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a154: Fw: PAPDA and women's orgs. denounce violence (fwd)

From: Max Blanchet <MaxBlanchet@worldnet.att.net>

The PAPDA and three Haitian women's organisations have denounced the
that followed the attempted coup on 17 December.

by Charles Arthur, for the Haiti Support Group.

The Platform to Advocate for Alternative Development (PAPDA) has expressed
its indignation in response to the serious incidents connected to the failed
coup d'état against President Jean-Bertrand Aristide on Monday 17 December.

In a note protesting against the incidents, the PAPDA condemns what it calls
"bands of fascists" which broke into, looted, and set fire to the cultural
centre, the Centre de Recherche d'Études Sociales et de Formation Économique
pour le Développement (CRESFED), headed by Gérard Pierre-Charles, who is
the coordinator of the Organisation du Peuple en Lutte (OPL). CRESFED is a
member of the Platform of Haitian human rights organisations.

The PAPDA is also appalled that the offices of political parties were set on
fire, and that certain journalists received death threats. It also condemns
the destruction of the private houses belonging to political leaders such as
Gérard Pierre-Charles and Victor Benoît.

The PAPDA, which also denounces the attack against the local offices of
Institut Français d'Haïti, issued a warning cry against what it called the
country's slide towards a state of ungovernable chaos.
(source AHP, 24 December, translated from French)

Representatives of three Haitian women's organisations have issued a press
release to denounce those who they say are trying to destroy the dream of
democracy. The 19 December press release, issued by Myriam Merlet of
Enfofanm, Yolette Jeanty of Kay Fanm, and Eveline Larrieux of Sofa, lists
violent attacks on opposition parties' offices and the threats against
journalists following the attack on the Presidential Palace early on 17

The press release continued, "The Lavalas Government has declared that there
was an attempted coup d'état on the night of 16/17 December and that in
to protect the government, 'the population' reacted. Which population? Since
when has the Haitian population been armed? How many members of the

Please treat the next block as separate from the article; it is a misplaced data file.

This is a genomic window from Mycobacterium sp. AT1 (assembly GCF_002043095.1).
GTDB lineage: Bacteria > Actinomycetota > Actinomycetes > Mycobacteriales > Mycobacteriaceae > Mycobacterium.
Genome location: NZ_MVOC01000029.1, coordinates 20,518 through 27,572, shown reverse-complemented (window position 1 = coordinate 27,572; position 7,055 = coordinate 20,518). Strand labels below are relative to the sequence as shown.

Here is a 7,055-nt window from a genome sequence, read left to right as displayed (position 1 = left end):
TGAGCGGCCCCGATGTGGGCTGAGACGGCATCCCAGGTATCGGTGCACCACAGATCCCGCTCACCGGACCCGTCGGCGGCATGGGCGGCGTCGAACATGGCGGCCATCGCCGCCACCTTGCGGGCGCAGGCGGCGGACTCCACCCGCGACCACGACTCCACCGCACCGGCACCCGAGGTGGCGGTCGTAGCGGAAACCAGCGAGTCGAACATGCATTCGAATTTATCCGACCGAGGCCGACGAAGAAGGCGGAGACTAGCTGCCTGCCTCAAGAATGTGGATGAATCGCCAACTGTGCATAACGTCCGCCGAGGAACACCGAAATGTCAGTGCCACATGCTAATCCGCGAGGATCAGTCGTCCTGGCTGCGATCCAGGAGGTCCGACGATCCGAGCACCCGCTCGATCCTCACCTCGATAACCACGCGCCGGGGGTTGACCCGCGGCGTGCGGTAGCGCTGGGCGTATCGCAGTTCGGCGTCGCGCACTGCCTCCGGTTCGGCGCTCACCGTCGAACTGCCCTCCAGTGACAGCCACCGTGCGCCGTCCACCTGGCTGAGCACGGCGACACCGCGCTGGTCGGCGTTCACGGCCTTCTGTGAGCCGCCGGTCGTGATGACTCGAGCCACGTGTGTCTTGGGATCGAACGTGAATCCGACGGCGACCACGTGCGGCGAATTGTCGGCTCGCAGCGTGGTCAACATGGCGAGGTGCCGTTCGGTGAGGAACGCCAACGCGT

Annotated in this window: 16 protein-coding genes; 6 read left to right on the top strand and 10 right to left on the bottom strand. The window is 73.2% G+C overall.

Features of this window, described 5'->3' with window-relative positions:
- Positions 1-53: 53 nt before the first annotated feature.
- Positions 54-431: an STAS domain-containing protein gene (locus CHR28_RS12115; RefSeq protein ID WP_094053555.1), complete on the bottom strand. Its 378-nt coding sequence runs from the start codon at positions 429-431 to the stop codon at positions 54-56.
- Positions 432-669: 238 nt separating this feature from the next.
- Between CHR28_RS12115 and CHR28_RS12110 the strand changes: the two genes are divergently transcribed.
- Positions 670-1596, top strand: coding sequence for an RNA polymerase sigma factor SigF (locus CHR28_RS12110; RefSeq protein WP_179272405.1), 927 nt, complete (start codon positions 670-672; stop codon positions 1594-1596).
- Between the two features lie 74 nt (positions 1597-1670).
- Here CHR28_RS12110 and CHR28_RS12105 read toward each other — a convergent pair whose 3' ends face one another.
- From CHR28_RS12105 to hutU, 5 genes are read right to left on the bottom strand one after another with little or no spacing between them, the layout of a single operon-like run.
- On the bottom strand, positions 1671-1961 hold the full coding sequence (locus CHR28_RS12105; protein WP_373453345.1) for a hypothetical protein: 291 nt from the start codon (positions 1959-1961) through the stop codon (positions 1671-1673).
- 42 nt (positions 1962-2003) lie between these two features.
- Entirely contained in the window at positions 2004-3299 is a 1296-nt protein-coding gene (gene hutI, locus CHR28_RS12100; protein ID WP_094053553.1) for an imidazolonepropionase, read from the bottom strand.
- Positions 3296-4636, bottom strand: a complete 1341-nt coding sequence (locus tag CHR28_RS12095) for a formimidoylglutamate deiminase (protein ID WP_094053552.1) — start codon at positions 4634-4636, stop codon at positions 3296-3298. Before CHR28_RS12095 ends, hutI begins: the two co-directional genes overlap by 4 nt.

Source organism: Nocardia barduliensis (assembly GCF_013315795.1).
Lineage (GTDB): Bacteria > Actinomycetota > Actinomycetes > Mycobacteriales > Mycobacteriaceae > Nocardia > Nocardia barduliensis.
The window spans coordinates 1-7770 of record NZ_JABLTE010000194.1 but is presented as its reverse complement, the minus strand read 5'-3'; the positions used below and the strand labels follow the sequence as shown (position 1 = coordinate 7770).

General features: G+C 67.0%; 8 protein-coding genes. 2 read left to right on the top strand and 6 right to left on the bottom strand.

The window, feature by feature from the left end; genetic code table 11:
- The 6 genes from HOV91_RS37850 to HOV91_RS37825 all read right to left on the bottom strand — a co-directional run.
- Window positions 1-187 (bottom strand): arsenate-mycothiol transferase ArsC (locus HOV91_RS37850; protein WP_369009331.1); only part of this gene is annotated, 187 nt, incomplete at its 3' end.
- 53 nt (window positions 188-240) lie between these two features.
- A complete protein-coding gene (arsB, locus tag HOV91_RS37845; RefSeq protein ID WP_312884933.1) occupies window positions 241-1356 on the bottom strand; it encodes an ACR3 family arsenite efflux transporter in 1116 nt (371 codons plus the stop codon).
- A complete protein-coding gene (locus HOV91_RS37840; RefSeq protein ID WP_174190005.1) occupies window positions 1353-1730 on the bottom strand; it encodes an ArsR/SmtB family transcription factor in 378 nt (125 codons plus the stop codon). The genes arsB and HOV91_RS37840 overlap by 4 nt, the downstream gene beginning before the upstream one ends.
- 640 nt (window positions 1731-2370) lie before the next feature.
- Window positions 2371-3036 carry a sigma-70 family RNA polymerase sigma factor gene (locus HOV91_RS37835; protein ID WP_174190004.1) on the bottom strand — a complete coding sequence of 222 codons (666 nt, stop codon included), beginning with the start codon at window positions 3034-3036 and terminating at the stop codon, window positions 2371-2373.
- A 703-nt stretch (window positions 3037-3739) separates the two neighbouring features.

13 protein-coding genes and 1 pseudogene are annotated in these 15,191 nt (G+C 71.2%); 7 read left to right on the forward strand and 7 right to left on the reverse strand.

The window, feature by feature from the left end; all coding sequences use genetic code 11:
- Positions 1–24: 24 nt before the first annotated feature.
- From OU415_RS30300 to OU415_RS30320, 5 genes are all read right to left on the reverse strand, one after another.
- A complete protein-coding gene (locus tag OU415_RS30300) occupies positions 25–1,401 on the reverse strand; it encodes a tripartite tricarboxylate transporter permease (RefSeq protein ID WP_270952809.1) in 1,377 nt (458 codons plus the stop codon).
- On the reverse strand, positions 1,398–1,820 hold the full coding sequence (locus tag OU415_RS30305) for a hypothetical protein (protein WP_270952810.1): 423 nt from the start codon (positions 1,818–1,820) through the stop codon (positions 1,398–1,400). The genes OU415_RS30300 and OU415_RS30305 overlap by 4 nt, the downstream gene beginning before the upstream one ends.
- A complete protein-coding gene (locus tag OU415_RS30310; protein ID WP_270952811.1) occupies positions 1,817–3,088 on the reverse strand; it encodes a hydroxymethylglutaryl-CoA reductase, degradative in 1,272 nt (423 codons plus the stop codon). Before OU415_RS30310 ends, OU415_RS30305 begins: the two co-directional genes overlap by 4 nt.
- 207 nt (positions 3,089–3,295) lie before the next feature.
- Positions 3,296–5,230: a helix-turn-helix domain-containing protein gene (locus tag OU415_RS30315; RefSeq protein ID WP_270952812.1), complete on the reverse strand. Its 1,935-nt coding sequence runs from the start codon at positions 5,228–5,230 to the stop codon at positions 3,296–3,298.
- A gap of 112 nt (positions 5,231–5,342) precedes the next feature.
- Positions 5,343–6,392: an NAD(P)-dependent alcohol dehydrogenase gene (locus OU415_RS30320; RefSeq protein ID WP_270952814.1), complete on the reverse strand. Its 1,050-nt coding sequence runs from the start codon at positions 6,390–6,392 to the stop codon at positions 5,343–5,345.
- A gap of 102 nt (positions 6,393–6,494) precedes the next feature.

population are able to drive around in cars and trucks at the very moment of
this insecurity?"

"When the population makes demands, civil society organisations are with
them. We, the members of the women's organisations that have signed below,
cannot explain the pillage and destruction of premises belonging to the
opposition, of individual residences, of a social research centre, or the
threats against the press, culminating in some stations ceasing their news

"The Haitian people must not forget the way that Duvalier established his
dictatorship. Let's not forget the events of 1958, Duvalier appointing
himself President for life in 1961, the massacre in Jeremie in 1964, the
actions against the Caillard family in 1970, the notorious campaign against
the independent press in 1980. People of Haiti, remember, a people without
memory is a people without history."

"What happened on Monday 17 December and the days that followed throughout
the country is a move against all forms of opposition to the Lavalas

"We, members of women's organisations, say No, No, No. This coup mustn't
happen! This plot to destroy the democratic aspirations of the people
happen! Those who authorised these acts must get the punishment they

"The model of society to which Lavalas aspires goes against what the Haitian
people have always called for. We cannot let them destroy the very
institutions involved in the dissemination of knowledge. The Haitian people
want to build. Never again can we have the politics of 'koupe tèt, boule
(literally 'cut off their heads and burn their houses')."

"It is important, indeed essential, that all citizens, both men and women,
conscious that Haiti can no longer suffer under the yoke of a dictatorial
regime, rise up with a resounding No!"


Myriam Merlet, ENFOFANM
Yolette Jeanty, Kay Fanm
Eveline Larrieux, SOFA

(Source: ENFOFANM/Kay Fanm/SOFA press release, 19 December, translated by
Anne McConnell and Charles Arthur from French and Creole.)


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justice, participatory democracy and equitable development, since 1992.